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Math Help - Probability in a game of Bridge

  1. #1
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    Probability in a game of Bridge

    I've researched this quite a bit. First off I'll post the problem then I'll show you some of what I think the work is to prove that I've attempted it.

    The question:
    In a bridge game each player has 13 cards so you and your partner have a total of 26 cards. What is the probability that you and your partner have exactly x Aces when x equals 0,1,2,3,4.

    MY WORK (so far):
    4/52 * 3/52 * 2/52 * 1/52 (this would be the equation IF you were only given 4 cards). Right??? Or is it something like (4!/52!). Totally confused.

    We now have to add on the odds considering that you are getting 22 more cards which would be something like this...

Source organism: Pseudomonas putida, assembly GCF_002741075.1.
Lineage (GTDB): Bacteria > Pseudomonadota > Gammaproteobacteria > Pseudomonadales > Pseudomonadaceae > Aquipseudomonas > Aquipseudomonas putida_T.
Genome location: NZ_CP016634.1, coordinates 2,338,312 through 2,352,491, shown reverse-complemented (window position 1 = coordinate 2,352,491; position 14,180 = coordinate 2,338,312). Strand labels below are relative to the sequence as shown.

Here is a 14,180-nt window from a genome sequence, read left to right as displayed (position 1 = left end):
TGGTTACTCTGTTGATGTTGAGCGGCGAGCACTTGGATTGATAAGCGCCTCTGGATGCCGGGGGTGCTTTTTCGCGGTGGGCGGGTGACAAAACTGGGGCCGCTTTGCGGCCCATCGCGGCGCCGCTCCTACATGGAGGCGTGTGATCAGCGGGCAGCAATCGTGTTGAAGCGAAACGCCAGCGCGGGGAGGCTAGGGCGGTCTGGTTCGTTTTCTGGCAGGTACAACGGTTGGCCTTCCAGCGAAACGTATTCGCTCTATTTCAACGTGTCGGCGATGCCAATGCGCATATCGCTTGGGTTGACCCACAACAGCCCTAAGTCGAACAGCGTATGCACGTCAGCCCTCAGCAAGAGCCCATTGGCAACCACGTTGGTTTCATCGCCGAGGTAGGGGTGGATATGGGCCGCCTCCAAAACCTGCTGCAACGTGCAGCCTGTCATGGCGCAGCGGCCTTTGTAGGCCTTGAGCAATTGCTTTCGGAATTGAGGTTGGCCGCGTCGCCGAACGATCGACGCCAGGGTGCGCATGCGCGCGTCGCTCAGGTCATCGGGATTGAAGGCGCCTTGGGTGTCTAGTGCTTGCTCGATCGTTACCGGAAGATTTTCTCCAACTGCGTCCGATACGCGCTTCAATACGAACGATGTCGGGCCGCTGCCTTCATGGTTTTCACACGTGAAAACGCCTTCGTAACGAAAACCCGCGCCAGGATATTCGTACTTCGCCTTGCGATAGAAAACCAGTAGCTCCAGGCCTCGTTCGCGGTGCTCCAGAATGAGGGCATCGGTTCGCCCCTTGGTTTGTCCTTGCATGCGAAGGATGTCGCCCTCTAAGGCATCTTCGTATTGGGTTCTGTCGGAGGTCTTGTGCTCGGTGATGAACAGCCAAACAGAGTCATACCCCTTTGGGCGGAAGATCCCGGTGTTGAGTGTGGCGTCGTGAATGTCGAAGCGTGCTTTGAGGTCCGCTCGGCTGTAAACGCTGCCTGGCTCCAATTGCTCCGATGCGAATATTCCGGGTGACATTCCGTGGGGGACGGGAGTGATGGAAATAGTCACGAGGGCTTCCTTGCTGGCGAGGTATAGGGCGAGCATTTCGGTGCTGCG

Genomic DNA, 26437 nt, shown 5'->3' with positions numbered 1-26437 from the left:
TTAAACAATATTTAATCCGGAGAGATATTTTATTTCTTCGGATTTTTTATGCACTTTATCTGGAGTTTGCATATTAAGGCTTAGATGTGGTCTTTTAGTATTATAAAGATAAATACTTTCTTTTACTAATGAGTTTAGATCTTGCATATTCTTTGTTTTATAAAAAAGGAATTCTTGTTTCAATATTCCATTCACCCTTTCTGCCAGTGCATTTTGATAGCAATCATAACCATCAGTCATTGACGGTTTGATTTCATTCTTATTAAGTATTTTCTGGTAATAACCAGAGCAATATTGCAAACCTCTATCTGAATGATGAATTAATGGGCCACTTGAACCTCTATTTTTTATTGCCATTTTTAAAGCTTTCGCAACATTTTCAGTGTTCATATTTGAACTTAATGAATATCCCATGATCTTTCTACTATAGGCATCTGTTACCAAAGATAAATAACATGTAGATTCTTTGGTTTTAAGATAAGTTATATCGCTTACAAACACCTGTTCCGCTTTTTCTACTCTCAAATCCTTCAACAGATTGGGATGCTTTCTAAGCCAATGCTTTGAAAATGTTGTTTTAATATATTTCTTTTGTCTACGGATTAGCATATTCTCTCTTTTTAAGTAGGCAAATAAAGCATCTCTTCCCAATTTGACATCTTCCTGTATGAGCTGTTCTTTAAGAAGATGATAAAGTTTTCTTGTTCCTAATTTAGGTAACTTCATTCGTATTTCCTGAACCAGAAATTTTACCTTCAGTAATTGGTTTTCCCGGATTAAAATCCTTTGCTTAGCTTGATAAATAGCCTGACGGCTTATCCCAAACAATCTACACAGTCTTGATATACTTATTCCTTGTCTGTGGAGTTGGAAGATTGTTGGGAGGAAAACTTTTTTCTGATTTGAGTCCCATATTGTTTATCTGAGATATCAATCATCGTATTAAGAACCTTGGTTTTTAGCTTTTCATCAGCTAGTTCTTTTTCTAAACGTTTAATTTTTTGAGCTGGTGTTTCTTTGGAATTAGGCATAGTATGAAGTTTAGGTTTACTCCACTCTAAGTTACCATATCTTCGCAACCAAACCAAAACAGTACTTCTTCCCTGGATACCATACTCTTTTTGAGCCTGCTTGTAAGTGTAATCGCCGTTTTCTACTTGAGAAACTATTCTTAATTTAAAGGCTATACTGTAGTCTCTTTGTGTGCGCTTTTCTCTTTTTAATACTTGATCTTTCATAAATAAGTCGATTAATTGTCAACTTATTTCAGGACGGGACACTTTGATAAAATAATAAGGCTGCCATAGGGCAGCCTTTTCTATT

48/52 * 47/52 * 46/52 * 45/52 * 44/52 * 43/52 * ......... * 28/52 * 27/52. Can you help me finalize this please? I've researched all over gooooogle and everywhere else I can think of.

    I tried Probabilities Miscellaneous: Bridge Odds to get some insight but that didn't help me either.
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  2. #2
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    Hello, cunoodle2!

    Your fractions are wrong.
    You can't keep the denominator (52) constant.


    In a bridge game each player has 13 cards, so you and your partner have a total of 26 cards.
    What is the probability that you and your partner have exactly x Aces for x = 0,1,2,3,4.

    There are: . {52\choose26} possible outcomes.


    There are 4 Aces in the deck, and 48 Others.

    To get exactly x Aces, there are: . {4\choose x} ways.
    We want 26-x cards from the 48 Others: . {48\choose 26-x} ways.
    . . Hence, there are: . {4\choose x}{48\choose 26-x} ways to get exactly x Aces.


    Therefore: . P(x\text{ Aces}) \;=\;\frac{{4\choose x}{48\choose 26-x}}{{52\choose26}}

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